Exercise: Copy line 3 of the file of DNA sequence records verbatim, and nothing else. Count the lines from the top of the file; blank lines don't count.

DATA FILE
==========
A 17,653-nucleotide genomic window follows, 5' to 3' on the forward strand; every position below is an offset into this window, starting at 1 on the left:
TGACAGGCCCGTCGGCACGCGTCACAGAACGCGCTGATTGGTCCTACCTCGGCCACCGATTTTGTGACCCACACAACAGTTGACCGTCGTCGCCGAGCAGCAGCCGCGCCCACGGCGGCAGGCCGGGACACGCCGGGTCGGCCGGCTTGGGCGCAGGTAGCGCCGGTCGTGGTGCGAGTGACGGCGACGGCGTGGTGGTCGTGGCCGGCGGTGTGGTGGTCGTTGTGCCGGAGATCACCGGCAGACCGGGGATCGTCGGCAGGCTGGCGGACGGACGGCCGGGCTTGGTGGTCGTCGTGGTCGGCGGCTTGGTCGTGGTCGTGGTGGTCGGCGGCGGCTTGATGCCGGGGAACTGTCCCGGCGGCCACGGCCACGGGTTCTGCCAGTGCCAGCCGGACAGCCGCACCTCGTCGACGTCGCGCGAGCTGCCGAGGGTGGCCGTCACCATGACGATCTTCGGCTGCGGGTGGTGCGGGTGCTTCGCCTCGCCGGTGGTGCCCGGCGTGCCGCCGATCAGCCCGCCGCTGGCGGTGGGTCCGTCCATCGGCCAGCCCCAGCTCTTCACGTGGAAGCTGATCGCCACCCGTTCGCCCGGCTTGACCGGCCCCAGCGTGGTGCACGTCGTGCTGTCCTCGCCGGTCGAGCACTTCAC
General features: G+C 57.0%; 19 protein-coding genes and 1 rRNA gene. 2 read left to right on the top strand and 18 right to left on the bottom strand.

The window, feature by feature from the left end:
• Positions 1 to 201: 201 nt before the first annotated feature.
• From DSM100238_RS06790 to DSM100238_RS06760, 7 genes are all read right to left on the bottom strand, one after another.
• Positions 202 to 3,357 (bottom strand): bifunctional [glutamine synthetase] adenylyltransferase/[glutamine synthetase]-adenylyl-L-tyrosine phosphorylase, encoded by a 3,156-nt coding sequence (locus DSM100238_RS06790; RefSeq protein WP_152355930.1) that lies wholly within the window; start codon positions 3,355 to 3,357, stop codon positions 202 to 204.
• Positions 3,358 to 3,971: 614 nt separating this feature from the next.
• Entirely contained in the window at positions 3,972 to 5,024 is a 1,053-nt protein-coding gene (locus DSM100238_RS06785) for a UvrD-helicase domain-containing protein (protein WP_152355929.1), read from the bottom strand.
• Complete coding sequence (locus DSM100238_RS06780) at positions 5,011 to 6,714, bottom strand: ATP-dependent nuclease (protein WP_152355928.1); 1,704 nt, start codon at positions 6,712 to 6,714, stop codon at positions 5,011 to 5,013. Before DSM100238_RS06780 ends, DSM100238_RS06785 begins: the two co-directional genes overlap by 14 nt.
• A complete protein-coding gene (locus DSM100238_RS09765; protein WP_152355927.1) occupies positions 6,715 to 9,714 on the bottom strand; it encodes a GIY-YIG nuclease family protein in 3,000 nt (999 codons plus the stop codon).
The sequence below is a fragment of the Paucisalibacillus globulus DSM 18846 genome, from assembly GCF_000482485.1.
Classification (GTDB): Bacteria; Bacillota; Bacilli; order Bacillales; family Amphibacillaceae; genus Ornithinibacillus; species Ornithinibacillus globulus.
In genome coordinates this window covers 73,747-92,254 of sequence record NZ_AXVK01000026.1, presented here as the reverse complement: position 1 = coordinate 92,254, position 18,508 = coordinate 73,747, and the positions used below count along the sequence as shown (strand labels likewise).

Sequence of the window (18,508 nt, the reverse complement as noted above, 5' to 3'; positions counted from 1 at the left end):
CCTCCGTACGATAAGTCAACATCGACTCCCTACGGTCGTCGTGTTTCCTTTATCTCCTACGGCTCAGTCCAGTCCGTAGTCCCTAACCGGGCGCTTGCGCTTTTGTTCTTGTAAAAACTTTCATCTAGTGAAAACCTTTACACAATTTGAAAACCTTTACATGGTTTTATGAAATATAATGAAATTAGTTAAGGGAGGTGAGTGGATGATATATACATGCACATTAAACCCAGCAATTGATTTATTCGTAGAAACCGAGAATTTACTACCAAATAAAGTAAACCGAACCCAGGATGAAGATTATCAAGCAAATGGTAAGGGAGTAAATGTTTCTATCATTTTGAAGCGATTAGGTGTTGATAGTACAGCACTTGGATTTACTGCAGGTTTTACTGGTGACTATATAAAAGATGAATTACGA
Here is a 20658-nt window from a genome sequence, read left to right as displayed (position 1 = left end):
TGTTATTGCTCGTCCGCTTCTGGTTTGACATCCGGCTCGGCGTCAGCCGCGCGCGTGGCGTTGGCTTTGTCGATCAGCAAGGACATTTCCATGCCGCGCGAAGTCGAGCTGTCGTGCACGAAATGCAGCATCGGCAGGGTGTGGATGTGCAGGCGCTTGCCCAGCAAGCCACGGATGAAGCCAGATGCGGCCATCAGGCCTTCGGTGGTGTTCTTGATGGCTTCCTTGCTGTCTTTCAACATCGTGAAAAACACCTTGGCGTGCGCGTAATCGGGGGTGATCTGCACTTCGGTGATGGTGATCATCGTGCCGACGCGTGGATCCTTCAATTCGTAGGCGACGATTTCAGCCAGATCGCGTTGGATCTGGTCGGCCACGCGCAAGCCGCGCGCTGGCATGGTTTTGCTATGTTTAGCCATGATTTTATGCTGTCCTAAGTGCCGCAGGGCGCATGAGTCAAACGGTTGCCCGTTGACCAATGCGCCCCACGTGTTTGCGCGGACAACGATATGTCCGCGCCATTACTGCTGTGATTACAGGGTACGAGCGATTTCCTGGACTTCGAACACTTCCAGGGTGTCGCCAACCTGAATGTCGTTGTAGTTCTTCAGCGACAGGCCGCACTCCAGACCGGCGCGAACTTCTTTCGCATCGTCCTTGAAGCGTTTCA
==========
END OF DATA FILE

General features: G+C 57.0%; 19 protein-coding genes and 1 rRNA gene. 2 read left to right on the top strand and 18 right to left on the bottom strand.